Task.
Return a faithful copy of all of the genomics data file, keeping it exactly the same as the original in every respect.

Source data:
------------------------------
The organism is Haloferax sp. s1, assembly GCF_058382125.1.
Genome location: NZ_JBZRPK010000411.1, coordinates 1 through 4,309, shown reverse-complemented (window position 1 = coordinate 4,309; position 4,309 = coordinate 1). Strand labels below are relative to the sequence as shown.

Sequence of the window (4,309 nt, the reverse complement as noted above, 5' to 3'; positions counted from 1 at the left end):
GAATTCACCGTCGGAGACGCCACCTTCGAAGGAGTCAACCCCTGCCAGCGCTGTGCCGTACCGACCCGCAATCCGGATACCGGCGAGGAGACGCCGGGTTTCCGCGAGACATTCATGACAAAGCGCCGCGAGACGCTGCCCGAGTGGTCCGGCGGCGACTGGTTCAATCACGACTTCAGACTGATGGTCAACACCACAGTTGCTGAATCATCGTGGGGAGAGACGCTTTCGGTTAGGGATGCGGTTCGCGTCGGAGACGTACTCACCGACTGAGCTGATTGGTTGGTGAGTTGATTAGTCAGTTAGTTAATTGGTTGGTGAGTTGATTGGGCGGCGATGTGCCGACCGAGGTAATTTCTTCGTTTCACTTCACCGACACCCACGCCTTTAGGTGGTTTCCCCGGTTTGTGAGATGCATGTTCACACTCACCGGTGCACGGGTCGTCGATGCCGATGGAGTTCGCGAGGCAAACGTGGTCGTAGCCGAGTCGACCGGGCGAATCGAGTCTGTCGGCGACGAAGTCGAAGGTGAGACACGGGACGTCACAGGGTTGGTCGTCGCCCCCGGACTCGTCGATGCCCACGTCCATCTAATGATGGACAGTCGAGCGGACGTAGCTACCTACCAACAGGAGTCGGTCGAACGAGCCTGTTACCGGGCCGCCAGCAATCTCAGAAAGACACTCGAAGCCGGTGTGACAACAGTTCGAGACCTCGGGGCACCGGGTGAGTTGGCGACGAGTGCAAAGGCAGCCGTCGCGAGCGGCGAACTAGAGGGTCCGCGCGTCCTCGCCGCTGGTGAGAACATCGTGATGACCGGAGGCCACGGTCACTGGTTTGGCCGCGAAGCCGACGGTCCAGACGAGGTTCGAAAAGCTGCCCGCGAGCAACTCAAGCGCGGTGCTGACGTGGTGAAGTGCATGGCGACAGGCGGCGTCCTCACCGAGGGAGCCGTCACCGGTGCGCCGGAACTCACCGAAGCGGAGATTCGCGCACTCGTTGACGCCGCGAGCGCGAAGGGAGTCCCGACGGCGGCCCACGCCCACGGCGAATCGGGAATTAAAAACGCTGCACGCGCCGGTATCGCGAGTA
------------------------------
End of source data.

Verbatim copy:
The organism is Haloferax sp. s1, assembly GCF_058382125.1.
Genome location: NZ_JBZRPK010000411.1, coordinates 1 through 4,309, shown reverse-complemented (window position 1 = coordinate 4,309; position 4,309 = coordinate 1). Strand labels below are relative to the sequence as shown.

Sequence of the window (4,309 nt, the reverse complement as noted above, 5' to 3'; positions counted from 1 at the left end):
GAATTCACCGTCGGAGACGCCACCTTCGAAGGAGTCAACCCCTGCCAGCGCTGTGCCGTACCGACCCGCAATCCGGATACCGGCGAGGAGACGCCGGGTTTCCGCGAGACATTCATGACAAAGCGCCGCGAGACGCTGCCCGAGTGGTCCGGCGGCGACTGGTTCAATCACGACTTCAGACTGATGGTCAACACCACAGTTGCTGAATCATCGTGGGGAGAGACGCTTTCGGTTAGGGATGCGGTTCGCGTCGGAGACGTACTCACCGACTGAGCTGATTGGTTGGTGAGTTGATTAGTCAGTTAGTTAATTGGTTGGTGAGTTGATTGGGCGGCGATGTGCCGACCGAGGTAATTTCTTCGTTTCACTTCACCGACACCCACGCCTTTAGGTGGTTTCCCCGGTTTGTGAGATGCATGTTCACACTCACCGGTGCACGGGTCGTCGATGCCGATGGAGTTCGCGAGGCAAACGTGGTCGTAGCCGAGTCGACCGGGCGAATCGAGTCTGTCGGCGACGAAGTCGAAGGTGAGACACGGGACGTCACAGGGTTGGTCGTCGCCCCCGGACTCGTCGATGCCCACGTCCATCTAATGATGGACAGTCGAGCGGACGTAGCTACCTACCAACAGGAGTCGGTCGAACGAGCCTGTTACCGGGCCGCCAGCAATCTCAGAAAGACACTCGAAGCCGGTGTGACAACAGTTCGAGACCTCGGGGCACCGGGTGAGTTGGCGACGAGTGCAAAGGCAGCCGTCGCGAGCGGCGAACTAGAGGGTCCGCGCGTCCTCGCCGCTGGTGAGAACATCGTGATGACCGGAGGCCACGGTCACTGGTTTGGCCGCGAAGCCGACGGTCCAGACGAGGTTCGAAAAGCTGCCCGCGAGCAACTCAAGCGCGGTGCTGACGTGGTGAAGTGCATGGCGACAGGCGGCGTCCTCACCGAGGGAGCCGTCACCGGTGCGCCGGAACTCACCGAAGCGGAGATTCGCGCACTCGTTGACGCCGCGAGCGCGAAGGGAGTCCCGACGGCGGCCCACGCCCACGGCGAATCGGGAATTAAAAACGCTGCACGCGCCGGTATCGCGAGTA